A huge funding disparity over legal representation at inquests has been exposed by a campaign charity that has long called for an equality of arms between bereaved families and the state.

Figures released by the charity Inquest reveal that, in 2017, the Ministry of Justice spent £4.2m on legal representation for the prison and probation service - while grieving families received £92,000 through the Legal Aid Agency's exceptional funding scheme.

Inquest says the £4.2m is a partial figure of the total spent on representing state and corporate bodies at inquests, as private prison and healthcare providers, NHS and other agencies are often separately represented. 

The figures are based on a freedom of information request and information revealed in a parliamentary answer to shadow justice secretary Richard Burgon.

Rebecca Roberts, Inquest's head of policy, said: 'These are truly shocking figures and it's no wonder that families feel that the system is stacked against them. The Ministry of Justice must act now to introduce fair legal funding for bereaved families to ensure a level playing field at inquests.'

Inquest is urging the government to reconsider its decision not to introduce automatic public funding for bereaved families in cases where the state is represented.

The figures were released as MPs began debating the issue of public funding at inquests. Labour's Stephanie Peacock opened the Westminster Hall debate, which she said was about the simple premise of who can and cannot access justice.

Peacock said: 'On the one hand, state bodies and representatives are equipped with access to unlimited funds and resources - the best experts and the best legal teams. On the other hand, vulnerable families in the midst of grief are forced to navigate a complex and alien application process that is provided with the bare minimum of support - indeed, most people will not even receive that.'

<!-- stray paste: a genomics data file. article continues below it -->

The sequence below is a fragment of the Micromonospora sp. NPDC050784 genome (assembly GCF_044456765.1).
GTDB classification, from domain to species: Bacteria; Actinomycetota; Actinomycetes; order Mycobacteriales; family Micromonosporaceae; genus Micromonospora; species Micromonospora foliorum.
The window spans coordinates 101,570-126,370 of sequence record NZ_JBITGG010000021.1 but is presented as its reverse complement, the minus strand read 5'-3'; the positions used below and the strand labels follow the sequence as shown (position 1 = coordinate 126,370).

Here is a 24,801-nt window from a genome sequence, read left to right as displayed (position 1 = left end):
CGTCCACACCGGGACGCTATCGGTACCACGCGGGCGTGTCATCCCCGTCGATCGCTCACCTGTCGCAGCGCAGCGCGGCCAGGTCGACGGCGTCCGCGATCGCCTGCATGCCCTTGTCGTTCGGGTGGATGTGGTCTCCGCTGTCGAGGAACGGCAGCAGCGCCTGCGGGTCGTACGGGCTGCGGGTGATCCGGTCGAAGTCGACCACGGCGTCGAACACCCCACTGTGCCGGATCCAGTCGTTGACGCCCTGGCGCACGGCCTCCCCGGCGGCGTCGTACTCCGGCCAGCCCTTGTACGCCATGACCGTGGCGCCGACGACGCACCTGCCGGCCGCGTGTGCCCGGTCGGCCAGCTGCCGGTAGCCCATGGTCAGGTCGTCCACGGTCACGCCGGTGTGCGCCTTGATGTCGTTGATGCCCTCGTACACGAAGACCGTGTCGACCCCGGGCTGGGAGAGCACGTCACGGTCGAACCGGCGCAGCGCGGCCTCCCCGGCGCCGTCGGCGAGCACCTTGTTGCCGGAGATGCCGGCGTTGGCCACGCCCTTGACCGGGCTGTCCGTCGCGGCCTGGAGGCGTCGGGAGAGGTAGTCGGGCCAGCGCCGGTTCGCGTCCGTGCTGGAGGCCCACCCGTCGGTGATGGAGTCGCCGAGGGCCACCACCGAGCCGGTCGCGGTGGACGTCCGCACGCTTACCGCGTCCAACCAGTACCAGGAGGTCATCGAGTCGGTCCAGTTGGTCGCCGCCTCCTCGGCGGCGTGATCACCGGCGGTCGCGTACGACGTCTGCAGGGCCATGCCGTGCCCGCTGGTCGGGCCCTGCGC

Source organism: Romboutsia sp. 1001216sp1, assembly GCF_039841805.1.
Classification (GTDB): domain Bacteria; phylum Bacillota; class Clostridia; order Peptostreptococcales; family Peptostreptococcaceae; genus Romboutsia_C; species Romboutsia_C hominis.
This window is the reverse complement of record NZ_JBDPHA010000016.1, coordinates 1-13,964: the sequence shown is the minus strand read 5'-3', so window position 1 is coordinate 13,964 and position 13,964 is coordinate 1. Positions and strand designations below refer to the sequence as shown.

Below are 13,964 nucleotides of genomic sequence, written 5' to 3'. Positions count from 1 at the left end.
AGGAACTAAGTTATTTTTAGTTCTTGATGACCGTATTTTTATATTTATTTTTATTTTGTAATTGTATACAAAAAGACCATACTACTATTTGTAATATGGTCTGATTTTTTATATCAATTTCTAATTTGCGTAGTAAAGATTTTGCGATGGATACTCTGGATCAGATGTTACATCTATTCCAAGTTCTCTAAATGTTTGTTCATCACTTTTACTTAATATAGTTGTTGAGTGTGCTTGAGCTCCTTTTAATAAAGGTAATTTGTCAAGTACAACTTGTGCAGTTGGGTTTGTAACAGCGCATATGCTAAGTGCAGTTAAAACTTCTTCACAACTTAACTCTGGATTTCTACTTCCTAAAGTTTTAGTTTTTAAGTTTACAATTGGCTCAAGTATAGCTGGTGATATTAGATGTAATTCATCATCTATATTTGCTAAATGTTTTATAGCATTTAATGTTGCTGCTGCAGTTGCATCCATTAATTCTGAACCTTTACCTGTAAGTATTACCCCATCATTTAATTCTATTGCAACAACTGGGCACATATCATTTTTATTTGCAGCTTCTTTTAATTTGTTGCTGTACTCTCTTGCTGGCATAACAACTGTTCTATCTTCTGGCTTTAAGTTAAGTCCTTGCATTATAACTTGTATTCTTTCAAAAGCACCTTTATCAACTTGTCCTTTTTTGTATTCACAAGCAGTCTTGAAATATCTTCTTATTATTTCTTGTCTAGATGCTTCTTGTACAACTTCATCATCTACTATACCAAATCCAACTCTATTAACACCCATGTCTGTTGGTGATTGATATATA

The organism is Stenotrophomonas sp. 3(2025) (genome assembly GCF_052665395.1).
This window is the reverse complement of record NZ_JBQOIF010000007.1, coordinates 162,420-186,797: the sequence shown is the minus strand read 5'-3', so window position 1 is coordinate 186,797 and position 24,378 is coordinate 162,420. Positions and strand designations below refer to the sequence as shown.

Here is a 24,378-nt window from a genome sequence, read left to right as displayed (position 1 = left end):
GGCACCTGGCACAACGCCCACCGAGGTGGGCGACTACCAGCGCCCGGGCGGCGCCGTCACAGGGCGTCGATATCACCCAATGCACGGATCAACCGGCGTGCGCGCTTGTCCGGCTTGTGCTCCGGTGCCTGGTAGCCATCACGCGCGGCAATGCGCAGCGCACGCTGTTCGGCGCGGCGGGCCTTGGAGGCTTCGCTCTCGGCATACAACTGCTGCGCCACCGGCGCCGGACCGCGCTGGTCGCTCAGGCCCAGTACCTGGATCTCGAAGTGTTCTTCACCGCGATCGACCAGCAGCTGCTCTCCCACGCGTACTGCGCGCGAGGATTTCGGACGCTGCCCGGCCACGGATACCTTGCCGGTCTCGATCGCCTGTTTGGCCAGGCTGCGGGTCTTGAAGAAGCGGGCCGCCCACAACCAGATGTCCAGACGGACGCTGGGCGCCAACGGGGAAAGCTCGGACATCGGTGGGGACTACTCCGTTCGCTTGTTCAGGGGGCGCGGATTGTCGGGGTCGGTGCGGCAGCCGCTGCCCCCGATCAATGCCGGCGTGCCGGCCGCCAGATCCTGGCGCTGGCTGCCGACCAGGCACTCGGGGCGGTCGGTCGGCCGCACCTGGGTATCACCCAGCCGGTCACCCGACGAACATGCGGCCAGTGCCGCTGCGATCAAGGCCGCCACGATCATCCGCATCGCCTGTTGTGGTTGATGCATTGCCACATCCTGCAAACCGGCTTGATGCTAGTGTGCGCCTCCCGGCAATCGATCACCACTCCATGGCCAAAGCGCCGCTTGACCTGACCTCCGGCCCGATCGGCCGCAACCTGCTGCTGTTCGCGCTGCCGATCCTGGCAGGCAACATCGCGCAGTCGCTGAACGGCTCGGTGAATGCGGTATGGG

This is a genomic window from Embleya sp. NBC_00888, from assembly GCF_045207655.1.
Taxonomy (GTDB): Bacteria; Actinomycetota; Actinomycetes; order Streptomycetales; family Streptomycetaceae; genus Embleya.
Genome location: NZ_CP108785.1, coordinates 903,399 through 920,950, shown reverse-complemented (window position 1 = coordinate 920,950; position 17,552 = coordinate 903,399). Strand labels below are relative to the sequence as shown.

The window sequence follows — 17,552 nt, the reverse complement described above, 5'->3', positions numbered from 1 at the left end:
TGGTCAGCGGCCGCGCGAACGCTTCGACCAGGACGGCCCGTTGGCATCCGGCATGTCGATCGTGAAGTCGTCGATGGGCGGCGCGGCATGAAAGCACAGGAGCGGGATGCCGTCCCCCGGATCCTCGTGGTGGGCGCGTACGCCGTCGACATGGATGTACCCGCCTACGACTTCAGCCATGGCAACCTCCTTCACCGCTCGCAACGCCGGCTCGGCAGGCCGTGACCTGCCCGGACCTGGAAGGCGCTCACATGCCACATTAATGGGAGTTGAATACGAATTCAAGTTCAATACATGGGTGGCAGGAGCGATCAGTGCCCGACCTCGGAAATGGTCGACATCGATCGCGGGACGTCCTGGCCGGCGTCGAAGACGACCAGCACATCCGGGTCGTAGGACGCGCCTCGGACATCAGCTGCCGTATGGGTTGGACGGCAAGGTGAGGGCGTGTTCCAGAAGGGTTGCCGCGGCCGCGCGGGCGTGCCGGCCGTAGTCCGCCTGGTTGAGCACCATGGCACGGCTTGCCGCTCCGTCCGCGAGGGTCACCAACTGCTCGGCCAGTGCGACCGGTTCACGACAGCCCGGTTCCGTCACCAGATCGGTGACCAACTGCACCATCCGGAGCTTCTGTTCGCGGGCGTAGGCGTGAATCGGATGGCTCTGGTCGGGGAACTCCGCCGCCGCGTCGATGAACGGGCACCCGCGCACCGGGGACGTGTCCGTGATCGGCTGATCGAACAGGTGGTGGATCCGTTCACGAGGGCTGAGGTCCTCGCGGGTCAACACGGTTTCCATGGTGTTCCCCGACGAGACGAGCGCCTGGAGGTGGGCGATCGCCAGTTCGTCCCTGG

Former shadow justice minister Andy Slaughter said the government relied on the argument that inquests are an inquisitorial process. 'So one must ask why, if the family does not need representation, the various state bodies always need to be lawyered up.'

Tim Loughton, Conservative MP for East Worthing and Shoreham, said the only parties whose legal representation will not be paid for at a forthcoming inquest over the 2015 Shoreham Airshow crash are the families of the 11 victims, which he said was a 'travesty of justice'.

Justice minister Lucy Frazer listed several steps the ministry is taking to help bereaved relatives, including revising the information given to families on coronial processes, relaxing the means test and simplifying the exceptional case funding forms.

The Legal Aid Agency is looking at linking up with banks and HM Revenue and Customs 'to automatically see whether people satisfy the means test, without them having to fill in a whole load of forms'.

Government departments might be asked whether they need the number of lawyers they instruct.